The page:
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Is ticketing close to paperless?

Three ticketing suppliers to tackle the elephant in the room – is the future completely paperless?

Wayne Munday, COO of Ticket Zone, Ben Sebborn, co-director and founder of Skiddle, and Joel Crouch, general manager of Eventbrite UK and Ireland have their say.

Wayne Munday.COO Ticket Zone

Wayne Munday

“Ticketing will never go completely paperless. It’s not a matter of whether the paper ticket will disappear, but rather if the ticketing industry is ready, or fully appreciates the potential disruption to the current business model,” says Munday.

Munday says Ticket Zone has observed a number of indicators that may impact on the widespread adoption of paperless tickets.

“Firstly, there has been a resistance by promoters and venues for ticket agents to print e-tickets. If venues allow paperless ticketing they relinquish a certain amount of control – subsequently, the chances of errors and customer services issues increase. e current procedure of paper tickets being printed and issued by the venue provides another ‘safety check’ within the entire process.

“Secondly, the technology platforms and APIs of many ticket agents and a liates is not only diverse, they are – on the whole – not su ciently joined up to trade in paperless tickets. For example, how do customers share tickets in a group? What security features are inbuilt to prevent unauthorized access?

“Thirdly, a paper ticket still remains a controlled and proven media to venues, allowing customer access without any additional technology expenditure, especially during a period of funding cuts.”

Muday continues: “We don’t believe consumers will support a purely paperless ticket. Instead, souvenir tickets will remain a valuable and integral part of the customer experience. ere will always be a segment of people who want a souvenir ticket as a personal memento. Physical tickets can be easily passed on to other members of their party, or to someone as a gift. Or if there is a power cut, scanner malfunction, dead battery on a mobile phone, the ‘old school’ physical ticket can still provide access. The paper ticket is not dead. Long live the paper ticket!

Ben Sebborn

Paperless ticketing is slick

“In short, yes. Ticketing is ready to go entirely paperless. As well as contributing to the crackdown on touting, paperless ticketing is slick, convenient and hassle-free,” says Sebborn.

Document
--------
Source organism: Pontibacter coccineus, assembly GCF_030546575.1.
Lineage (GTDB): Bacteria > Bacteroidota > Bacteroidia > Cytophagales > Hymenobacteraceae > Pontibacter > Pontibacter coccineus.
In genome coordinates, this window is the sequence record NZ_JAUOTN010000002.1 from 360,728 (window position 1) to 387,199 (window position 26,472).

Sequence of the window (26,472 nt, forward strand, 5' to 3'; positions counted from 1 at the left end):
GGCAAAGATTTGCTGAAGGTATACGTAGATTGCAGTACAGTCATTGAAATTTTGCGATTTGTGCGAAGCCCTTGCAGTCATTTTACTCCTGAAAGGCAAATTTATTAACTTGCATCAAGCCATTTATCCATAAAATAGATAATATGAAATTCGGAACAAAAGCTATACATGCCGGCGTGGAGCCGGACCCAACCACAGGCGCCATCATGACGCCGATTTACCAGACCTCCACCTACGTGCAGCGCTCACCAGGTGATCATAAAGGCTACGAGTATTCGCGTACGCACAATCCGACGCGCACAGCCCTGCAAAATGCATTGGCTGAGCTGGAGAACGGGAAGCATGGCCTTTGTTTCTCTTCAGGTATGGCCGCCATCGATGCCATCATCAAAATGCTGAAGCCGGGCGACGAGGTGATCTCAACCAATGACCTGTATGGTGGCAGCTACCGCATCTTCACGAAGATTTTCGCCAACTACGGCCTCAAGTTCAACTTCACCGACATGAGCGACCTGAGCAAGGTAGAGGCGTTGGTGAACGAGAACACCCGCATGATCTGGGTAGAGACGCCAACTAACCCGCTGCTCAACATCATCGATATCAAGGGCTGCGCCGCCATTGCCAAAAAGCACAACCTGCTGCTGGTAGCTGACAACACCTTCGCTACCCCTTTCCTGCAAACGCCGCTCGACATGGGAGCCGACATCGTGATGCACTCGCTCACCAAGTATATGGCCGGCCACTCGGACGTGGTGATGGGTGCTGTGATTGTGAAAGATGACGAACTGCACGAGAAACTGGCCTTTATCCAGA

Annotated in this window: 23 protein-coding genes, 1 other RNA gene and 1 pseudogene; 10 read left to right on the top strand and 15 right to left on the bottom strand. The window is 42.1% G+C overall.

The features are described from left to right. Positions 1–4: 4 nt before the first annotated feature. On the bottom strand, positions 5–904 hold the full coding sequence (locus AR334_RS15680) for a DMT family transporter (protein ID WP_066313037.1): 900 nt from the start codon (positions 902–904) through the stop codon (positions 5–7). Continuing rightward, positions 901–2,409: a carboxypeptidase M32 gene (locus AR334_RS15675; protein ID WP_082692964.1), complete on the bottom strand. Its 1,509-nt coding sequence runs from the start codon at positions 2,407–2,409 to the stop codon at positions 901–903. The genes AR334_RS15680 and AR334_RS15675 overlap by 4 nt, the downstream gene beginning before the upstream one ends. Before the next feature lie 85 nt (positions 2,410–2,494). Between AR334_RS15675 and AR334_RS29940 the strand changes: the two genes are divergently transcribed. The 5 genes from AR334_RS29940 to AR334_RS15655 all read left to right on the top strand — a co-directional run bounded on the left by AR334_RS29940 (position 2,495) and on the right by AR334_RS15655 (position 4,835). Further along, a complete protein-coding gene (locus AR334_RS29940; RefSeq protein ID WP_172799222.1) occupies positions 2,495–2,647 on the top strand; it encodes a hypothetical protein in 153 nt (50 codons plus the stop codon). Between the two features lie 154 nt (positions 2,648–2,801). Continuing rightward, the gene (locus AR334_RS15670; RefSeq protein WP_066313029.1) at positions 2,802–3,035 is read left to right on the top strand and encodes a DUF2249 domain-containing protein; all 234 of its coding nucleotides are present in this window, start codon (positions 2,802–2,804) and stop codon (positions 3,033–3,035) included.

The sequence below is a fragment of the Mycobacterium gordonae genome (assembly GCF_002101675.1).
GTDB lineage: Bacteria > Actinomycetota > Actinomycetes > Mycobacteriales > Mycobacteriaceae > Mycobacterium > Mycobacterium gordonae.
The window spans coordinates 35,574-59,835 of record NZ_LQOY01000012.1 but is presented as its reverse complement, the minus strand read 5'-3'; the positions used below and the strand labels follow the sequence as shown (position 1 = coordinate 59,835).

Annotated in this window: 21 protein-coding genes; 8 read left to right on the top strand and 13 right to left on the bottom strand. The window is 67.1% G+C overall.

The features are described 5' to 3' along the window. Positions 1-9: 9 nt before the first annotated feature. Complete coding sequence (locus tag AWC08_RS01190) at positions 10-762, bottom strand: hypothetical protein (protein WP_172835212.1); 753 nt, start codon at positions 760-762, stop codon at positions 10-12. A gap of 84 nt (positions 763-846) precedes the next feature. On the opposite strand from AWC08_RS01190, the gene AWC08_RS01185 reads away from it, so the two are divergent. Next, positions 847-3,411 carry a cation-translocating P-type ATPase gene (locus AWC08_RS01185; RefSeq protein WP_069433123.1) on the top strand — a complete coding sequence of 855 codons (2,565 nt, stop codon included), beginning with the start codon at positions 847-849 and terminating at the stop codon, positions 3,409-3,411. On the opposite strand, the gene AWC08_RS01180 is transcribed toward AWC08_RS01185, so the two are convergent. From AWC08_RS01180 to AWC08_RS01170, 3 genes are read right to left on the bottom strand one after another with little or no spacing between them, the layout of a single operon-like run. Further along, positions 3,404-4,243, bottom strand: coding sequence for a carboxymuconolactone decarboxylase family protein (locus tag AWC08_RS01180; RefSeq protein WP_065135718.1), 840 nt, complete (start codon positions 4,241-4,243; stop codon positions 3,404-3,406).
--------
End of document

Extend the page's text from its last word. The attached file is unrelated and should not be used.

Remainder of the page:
The Skiddle founder says, however, that before the industry resigns paper tickets entirely to the recycling bin, we need to ensure that the positives far outweigh the negatives.

“We are close. In recent weeks, it was announced that some venues are now promoting mobile-only ticketing. For many, this may be classed as an innovative (and perhaps long-overdue) step forwards. However, we need to ensure we don’t exclude fans who like using other channels to buy tickets – for example, via their computers.”

Sebborn says the figures are interesting. “Although Skiddle has the highest-ranking events app on iTunes, 63 per cent of customers still opt to buy on the mobile web and 23 per cent on their desktop computers. is is presumably because it’s very easy to access and requires no downloads. For that reason, it’s vital that venues and promoters don’t create unnecessary friction and reduce impulse purchases by requiring a download of an app first.

“That’s why at Skiddle, we want to make it as easy as possible for people to attend the gigs, clubs and festivals they love. at’s why we support mobile-only ticket redemption to prevent touting, but in combination with allowing purchasing across all channels for convenience.”

Joel Crouch

Consumer preference

“The technology to go paperless has been out there for years: in 2011, Eventbrite was among the first 
to introduce apps for storing digital tickets and for scanning ticket barcodes,” says Crouch.

“One year later, we created the functionality to store tickets in the iPhone’s passbook wallet the day it was introduced in 2012.”

Crouch says the comapny’s latest move in paperless is its proprietary RFID technology, which Eventbrite premiered in 2015.

“The wristbands are designed to make not just paper tickets, but cash, wallets and long entry lines, a thing of the past at events,” he explains.

However, what’s keeping the industry from going completely paperless is the speed at which consumers adopt the new technology that is presented to them. Crouch says: “In Germany, for example, many consumers still have a preference towards ‘proper’ paper tickets which are posted to them, and paying with cash is still widespread.

“We have seen that the UK is one of the fastest European countries
to adopt new technologies, including mobile only tickets and cashless payments, so if I had to pick a country in Europe that’s closest to going for paperless tickets only, I’d say it’s the UK.”

Eventbrite, Crouch adds, likes to enable its event creators to offer their attendees the format they prefer, be that a mobile ticket, print@home, paper ticket, Apple Watch or Android Wear ticket, Facebook ticket or as a smart wristband or lanyard.

“In short, the opportunity to go fully paperless is already there; the speed at which we’ll get there depends on consumer preference, and meanwhile we o er an exhaustive variety of ticket formats,” he concludes.

Editor’s note: The original article appeared in the December/January issue of Access All Areas. The digital edition is available now.